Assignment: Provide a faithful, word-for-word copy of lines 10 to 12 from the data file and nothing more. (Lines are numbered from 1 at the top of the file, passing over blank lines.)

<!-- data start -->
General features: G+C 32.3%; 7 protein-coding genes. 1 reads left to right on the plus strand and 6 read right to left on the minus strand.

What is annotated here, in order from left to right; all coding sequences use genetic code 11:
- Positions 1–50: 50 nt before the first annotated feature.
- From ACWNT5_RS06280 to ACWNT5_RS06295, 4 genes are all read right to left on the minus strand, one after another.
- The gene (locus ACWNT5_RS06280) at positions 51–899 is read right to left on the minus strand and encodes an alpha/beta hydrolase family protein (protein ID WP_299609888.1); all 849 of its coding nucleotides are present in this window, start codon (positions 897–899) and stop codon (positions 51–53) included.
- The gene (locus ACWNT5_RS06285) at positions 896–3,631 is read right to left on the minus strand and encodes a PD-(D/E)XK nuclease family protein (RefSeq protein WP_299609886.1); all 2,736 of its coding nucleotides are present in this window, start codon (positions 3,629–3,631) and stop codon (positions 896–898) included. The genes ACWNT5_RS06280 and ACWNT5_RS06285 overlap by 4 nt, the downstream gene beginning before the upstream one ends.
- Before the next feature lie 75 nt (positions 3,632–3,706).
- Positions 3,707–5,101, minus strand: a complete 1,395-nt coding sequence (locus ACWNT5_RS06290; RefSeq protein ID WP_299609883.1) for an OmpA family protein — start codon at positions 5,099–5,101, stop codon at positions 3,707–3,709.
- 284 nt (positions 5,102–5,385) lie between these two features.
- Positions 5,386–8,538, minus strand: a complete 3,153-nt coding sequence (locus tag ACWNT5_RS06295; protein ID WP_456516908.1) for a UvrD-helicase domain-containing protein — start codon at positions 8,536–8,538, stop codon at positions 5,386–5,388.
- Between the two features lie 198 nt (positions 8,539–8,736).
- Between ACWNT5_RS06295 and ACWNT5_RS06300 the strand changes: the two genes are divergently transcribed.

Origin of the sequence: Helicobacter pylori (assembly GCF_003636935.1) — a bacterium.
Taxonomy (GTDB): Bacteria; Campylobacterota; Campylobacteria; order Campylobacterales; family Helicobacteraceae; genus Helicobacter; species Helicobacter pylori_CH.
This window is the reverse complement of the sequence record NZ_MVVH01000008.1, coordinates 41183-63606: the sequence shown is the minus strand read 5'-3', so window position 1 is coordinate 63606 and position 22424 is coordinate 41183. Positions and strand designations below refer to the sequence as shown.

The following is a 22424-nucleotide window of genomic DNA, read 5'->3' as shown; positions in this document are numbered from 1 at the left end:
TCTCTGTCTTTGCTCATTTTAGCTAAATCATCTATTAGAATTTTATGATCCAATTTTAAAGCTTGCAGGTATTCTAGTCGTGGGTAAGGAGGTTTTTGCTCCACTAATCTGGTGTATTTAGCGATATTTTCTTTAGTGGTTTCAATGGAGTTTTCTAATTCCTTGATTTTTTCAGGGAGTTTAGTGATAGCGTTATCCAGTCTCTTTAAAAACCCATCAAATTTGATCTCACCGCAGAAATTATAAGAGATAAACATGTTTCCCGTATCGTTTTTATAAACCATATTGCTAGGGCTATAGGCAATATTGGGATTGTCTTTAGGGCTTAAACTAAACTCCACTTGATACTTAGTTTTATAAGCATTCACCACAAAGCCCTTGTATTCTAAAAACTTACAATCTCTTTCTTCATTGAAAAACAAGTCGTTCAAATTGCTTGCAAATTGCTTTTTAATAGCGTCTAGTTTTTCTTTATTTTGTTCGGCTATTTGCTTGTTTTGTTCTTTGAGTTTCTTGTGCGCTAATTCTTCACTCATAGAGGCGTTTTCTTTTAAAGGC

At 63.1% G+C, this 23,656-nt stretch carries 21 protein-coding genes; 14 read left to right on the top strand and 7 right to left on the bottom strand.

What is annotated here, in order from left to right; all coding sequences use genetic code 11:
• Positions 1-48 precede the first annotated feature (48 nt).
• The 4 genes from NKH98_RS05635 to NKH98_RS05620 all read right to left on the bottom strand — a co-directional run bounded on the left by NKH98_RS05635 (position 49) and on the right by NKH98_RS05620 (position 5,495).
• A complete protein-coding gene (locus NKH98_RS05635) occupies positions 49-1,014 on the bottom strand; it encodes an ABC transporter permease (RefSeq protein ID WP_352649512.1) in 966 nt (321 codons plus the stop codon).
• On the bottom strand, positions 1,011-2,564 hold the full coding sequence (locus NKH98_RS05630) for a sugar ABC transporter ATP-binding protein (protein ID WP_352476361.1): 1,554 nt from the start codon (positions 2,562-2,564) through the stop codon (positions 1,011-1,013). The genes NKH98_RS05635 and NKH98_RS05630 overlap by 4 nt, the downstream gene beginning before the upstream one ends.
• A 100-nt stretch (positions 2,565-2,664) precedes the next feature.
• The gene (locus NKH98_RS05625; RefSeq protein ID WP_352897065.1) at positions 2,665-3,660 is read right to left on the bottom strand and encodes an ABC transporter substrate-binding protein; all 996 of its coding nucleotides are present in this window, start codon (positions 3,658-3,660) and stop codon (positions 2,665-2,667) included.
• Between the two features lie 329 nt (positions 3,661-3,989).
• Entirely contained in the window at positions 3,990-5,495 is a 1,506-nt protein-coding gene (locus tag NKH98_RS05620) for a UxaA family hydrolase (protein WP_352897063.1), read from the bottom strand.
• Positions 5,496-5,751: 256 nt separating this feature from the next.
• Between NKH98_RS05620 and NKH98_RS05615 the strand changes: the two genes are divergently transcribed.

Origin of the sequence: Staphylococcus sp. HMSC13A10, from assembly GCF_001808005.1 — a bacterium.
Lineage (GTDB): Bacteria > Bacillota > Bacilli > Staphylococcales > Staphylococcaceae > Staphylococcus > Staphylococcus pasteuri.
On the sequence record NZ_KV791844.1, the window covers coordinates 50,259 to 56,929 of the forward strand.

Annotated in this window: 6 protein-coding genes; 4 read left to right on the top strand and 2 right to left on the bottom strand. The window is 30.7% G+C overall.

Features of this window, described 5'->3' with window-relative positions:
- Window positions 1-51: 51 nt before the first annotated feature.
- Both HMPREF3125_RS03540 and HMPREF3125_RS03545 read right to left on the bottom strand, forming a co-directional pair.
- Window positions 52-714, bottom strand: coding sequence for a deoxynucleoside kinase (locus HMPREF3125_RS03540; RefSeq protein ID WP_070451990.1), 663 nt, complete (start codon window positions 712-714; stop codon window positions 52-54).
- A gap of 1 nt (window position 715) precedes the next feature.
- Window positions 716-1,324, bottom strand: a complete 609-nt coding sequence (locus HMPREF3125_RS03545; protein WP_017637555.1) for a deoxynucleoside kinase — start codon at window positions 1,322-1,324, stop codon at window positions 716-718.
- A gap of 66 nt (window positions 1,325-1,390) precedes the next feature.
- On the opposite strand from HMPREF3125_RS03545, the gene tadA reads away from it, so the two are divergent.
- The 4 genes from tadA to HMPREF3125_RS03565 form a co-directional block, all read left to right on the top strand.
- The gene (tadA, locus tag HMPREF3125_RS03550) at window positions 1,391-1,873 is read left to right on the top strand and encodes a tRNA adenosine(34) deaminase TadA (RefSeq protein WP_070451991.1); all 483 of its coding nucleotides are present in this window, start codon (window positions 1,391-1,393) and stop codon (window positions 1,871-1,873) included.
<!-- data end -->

- Positions 5,386–8,538, minus strand: a complete 3,153-nt coding sequence (locus tag ACWNT5_RS06295; protein ID WP_456516908.1) for a UvrD-helicase domain-containing protein — start codon at positions 8,536–8,538, stop codon at positions 5,386–5,388.
- Between the two features lie 198 nt (positions 8,539–8,736).
- Between ACWNT5_RS06295 and ACWNT5_RS06300 the strand changes: the two genes are divergently transcribed.